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working on a game here and need a whole bunch of water-y sounds like rivers, streams etc .. of various sizes and characters... but given the abstract visuals having realistic water recordings simply won't work

so I need to generate them using a synth (I work a lot with Serum & Alchemy)

starting point is much probably pure noise .. but I need to bring those "sparkly", bubbly motions to it ..

any advice?

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    What is it about the visuals that would prevent you from using field recordings? – Mark Dec 17 '18 at 11:08
  • its style :) I tried but it just doesn't glue .. water sound is too detailed too organic and visuals are beautifully simplistic and plain - also coloring is plain with very simple gradients and details – coroneddu Dec 18 '18 at 10:48
  • Sorry mate, but you're asking a question about how to synthesise an organic sound and then worried about it being too organic. There's going to be a fine line between success and failure on this one mate. Simplest solution is going to be the right one. If I was in your shoes, work from the recordings and fix what needs to be fixed. – Mark Dec 18 '18 at 13:08
  • get your point Mark but this is not the case :) .. our game is heavily based on procedural audio (like any other game I've ever seen.. not even close) so we don't use simple background loops .. for example: I had to create a full sound scape of jungle animals .. field recordings were useless since I needed to have each animal separated and cut into short clips.. so I did every single animal using Serum... synthesizing these type of natural stuff is super convenient cos you also can dial in how much organic-ness as you want .. but I already made good progress with water bubbling ;) – coroneddu Dec 18 '18 at 15:39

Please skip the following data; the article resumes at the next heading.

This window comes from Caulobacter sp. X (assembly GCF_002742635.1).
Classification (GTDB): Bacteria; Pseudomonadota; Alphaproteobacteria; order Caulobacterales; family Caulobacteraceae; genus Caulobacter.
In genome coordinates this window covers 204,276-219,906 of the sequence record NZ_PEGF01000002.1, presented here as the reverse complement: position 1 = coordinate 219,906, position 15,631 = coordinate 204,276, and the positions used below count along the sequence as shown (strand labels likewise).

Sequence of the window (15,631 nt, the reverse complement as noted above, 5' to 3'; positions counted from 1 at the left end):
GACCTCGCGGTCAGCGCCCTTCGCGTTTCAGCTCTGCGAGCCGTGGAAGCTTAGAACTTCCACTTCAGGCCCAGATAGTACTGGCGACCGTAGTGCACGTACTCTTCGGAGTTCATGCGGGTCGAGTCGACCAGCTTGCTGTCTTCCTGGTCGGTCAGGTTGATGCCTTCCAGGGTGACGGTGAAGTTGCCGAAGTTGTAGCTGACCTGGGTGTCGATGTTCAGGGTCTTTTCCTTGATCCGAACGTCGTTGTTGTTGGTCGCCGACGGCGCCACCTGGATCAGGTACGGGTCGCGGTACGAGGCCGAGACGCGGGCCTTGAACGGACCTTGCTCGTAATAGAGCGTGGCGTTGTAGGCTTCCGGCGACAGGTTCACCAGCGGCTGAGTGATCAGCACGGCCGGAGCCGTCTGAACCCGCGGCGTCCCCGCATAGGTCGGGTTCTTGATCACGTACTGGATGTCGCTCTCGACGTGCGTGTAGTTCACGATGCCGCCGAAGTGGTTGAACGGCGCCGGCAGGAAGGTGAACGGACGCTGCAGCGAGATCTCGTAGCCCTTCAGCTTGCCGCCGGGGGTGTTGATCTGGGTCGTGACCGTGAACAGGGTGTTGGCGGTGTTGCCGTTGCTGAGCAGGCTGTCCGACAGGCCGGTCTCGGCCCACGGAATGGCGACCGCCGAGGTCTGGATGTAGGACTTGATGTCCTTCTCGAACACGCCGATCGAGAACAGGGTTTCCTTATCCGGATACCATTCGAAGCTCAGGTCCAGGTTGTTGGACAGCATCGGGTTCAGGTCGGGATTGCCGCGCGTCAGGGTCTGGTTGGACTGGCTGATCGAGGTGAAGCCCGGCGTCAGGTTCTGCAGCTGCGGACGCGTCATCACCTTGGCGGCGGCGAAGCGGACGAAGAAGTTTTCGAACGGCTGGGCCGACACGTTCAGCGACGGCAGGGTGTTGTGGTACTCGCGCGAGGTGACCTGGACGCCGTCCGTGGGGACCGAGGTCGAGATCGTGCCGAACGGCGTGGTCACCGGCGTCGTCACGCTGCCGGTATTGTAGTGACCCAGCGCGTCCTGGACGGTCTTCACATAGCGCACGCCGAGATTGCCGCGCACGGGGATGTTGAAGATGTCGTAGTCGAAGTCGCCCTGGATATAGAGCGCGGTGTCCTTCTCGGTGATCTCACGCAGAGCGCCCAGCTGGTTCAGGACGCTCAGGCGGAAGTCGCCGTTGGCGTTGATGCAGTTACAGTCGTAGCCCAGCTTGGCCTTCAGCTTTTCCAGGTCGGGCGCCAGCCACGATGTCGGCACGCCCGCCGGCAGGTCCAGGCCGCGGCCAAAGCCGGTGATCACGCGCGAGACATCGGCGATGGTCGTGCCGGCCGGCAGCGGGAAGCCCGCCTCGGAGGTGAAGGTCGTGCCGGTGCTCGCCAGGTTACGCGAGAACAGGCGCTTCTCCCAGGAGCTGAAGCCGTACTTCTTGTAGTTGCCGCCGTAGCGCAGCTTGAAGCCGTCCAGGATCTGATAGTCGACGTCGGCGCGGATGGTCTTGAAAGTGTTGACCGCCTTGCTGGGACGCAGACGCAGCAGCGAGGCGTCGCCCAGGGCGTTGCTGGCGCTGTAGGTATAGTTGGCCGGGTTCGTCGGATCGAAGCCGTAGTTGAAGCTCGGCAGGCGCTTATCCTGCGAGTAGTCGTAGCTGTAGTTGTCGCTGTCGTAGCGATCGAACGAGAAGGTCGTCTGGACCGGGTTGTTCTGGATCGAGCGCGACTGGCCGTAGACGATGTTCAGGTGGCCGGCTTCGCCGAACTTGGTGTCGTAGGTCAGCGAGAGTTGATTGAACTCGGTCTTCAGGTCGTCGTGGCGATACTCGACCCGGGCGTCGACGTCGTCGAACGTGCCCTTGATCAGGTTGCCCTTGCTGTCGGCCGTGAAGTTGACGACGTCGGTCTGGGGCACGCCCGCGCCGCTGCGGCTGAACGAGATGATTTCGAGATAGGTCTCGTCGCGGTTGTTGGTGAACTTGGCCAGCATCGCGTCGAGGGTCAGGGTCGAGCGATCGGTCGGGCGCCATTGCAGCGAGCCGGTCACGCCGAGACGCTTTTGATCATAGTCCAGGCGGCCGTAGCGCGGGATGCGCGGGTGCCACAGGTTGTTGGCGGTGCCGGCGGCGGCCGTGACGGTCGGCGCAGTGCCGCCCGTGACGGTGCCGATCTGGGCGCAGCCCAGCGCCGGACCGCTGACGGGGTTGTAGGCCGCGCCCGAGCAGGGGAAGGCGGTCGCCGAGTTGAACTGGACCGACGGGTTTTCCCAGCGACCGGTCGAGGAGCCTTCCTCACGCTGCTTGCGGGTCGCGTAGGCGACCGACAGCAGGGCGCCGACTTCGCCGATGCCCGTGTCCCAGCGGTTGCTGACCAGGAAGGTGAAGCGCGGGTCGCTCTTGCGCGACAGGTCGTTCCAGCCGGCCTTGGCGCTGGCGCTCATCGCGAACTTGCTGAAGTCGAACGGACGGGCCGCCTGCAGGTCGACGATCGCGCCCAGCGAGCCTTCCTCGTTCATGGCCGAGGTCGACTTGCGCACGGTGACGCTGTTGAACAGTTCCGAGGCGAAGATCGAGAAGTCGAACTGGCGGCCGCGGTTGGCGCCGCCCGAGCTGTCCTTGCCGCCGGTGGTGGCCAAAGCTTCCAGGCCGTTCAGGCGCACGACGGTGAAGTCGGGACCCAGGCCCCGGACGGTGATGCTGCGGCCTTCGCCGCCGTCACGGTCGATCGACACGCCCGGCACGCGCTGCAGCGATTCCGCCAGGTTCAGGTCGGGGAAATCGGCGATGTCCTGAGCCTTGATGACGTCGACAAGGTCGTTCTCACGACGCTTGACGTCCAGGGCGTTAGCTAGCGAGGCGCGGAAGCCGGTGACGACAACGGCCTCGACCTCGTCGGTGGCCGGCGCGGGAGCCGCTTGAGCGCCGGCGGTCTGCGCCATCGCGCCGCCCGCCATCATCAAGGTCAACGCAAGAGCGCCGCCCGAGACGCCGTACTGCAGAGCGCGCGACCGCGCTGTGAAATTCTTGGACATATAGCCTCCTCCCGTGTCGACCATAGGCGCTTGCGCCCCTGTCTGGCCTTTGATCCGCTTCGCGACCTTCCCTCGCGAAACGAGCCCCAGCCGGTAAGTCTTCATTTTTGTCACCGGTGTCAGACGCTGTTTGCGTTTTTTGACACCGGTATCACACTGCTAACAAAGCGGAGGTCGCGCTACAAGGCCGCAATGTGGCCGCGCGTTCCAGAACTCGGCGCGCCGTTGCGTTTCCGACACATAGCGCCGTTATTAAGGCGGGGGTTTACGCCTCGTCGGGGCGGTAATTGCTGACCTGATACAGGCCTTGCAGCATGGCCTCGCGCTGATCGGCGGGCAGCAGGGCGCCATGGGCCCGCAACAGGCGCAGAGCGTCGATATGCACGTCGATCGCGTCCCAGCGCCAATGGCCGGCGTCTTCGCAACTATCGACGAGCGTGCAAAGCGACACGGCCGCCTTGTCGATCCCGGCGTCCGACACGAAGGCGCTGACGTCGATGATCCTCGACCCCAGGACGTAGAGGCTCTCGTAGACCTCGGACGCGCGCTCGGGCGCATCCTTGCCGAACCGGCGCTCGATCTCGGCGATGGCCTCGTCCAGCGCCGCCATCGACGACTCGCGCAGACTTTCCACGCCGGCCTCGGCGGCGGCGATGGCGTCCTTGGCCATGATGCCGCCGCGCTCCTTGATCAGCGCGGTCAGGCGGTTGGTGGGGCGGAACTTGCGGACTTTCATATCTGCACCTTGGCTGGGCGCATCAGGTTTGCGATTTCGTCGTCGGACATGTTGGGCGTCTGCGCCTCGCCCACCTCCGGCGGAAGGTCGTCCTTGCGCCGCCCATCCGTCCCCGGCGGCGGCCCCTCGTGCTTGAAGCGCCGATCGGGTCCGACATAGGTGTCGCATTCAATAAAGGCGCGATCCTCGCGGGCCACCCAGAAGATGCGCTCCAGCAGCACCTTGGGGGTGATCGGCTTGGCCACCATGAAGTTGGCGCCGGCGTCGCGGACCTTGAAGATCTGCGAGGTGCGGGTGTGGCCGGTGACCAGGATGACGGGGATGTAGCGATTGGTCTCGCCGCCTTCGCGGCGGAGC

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guess I've found a good starting point for bubbling:

pink noise --> plugin called "Hysterisis" --> preset ASD_Juicer

but also

pink noise --> plugin called "Molekular" --> preset Sheperd_Sortie

had to tweak stuff but those, for whoever is interested, is a good starting point for synthesized water bubbling

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Modulating pink noise would be a basic starting point; from there, you can use techniques like granular manipulation, pitch and frequency warping to make it sound not so 'pink noisy'. But IMHO, using quality recordings of real moving water will most likely yield the best results.

  • thanks Jay .. my question is a bit more specific like: what kind of modulation to replicate to bubbling :) - and as specified recordings of real moving water won't work this time eheh .. more info about why on my comment up there ;) – coroneddu Dec 18 '18 at 10:51

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